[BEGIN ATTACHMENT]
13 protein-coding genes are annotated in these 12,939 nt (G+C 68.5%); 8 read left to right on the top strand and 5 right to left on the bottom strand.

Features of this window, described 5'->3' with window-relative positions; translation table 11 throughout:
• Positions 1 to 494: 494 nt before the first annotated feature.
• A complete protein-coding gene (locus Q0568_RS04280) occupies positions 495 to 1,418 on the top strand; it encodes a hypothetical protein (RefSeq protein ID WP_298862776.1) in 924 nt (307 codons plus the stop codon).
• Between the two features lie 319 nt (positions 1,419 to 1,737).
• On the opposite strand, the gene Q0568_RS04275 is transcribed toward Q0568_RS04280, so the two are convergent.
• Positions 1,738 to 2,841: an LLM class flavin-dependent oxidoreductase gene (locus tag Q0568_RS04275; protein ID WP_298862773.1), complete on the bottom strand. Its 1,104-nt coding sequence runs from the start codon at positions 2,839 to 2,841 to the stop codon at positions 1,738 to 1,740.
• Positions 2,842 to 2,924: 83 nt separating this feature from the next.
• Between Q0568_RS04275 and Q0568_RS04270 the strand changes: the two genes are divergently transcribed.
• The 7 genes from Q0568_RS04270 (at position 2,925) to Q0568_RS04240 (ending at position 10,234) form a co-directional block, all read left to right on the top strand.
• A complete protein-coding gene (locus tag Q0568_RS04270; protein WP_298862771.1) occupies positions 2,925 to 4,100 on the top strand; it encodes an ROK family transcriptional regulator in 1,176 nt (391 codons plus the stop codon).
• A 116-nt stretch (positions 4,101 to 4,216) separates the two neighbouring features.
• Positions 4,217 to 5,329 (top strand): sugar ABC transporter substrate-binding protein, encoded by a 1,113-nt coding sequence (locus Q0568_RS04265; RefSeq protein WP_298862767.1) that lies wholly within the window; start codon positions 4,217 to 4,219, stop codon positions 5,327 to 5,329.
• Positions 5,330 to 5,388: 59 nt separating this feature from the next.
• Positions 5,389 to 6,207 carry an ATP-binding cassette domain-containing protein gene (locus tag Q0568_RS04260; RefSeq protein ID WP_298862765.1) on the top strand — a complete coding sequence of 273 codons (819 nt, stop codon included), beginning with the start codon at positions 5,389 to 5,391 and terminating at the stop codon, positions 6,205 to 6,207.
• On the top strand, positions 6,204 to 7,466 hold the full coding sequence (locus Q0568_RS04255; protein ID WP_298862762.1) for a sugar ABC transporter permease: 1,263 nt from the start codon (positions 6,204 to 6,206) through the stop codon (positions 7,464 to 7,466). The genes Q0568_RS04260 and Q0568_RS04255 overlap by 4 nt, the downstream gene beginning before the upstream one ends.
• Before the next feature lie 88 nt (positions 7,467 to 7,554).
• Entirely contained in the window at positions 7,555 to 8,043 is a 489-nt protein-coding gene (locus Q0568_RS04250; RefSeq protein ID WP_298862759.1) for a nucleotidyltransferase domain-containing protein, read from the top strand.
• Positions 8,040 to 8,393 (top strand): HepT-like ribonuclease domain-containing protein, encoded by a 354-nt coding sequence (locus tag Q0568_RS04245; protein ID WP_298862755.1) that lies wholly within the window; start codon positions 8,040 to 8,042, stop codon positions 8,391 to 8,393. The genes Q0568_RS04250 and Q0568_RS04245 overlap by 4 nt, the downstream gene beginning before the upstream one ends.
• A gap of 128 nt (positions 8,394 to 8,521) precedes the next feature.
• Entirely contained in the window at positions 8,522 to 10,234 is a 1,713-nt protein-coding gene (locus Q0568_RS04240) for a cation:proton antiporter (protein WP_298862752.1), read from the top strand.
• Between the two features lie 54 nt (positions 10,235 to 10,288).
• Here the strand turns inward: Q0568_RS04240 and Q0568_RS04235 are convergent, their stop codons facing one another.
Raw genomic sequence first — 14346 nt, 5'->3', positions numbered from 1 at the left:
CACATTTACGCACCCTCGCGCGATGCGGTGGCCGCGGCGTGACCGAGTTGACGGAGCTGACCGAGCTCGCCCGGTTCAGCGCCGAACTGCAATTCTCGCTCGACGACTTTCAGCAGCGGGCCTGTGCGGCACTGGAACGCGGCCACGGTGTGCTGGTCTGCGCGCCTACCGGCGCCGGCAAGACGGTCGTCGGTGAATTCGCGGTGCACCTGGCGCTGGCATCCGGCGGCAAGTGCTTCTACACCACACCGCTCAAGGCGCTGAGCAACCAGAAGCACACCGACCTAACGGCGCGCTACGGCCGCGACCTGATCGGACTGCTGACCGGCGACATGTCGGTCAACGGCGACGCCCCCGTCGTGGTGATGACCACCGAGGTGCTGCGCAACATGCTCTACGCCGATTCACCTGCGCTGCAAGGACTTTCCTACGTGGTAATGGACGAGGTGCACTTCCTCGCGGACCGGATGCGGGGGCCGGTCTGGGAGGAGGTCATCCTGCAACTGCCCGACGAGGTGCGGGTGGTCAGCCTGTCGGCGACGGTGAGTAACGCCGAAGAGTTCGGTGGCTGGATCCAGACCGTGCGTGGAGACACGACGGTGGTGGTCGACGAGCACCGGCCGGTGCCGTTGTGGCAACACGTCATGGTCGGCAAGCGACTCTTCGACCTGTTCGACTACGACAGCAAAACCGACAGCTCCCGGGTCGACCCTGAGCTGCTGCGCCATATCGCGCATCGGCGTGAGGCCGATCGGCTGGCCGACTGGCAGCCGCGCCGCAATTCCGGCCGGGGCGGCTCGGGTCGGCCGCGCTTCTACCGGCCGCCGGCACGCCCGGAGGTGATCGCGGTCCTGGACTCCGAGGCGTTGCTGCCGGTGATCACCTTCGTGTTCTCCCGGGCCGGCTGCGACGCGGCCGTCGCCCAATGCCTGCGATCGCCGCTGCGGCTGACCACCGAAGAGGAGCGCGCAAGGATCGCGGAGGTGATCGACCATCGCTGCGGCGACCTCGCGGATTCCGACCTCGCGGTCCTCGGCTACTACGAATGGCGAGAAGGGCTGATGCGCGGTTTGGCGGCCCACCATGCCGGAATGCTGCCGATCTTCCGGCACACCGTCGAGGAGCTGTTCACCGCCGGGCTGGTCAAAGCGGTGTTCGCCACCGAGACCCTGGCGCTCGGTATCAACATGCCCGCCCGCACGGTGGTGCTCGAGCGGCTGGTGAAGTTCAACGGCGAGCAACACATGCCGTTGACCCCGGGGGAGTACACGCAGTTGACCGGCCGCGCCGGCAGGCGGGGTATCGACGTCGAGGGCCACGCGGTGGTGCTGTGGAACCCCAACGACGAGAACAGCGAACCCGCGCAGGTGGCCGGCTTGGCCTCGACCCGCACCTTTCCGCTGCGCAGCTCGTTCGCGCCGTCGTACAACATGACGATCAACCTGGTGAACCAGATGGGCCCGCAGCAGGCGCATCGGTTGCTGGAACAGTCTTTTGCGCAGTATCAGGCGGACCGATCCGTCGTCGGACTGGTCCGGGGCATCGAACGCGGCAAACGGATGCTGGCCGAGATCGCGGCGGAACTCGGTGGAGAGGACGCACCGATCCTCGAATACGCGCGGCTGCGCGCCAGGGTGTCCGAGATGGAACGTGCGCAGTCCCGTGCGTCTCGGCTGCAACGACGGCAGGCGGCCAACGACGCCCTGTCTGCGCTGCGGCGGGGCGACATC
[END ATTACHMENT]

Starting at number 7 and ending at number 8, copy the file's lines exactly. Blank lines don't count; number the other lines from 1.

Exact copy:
• Positions 1,738 to 2,841: an LLM class flavin-dependent oxidoreductase gene (locus tag Q0568_RS04275; protein ID WP_298862773.1), complete on the bottom strand. Its 1,104-nt coding sequence runs from the start codon at positions 2,839 to 2,841 to the stop codon at positions 1,738 to 1,740.
• Positions 2,842 to 2,924: 83 nt separating this feature from the next.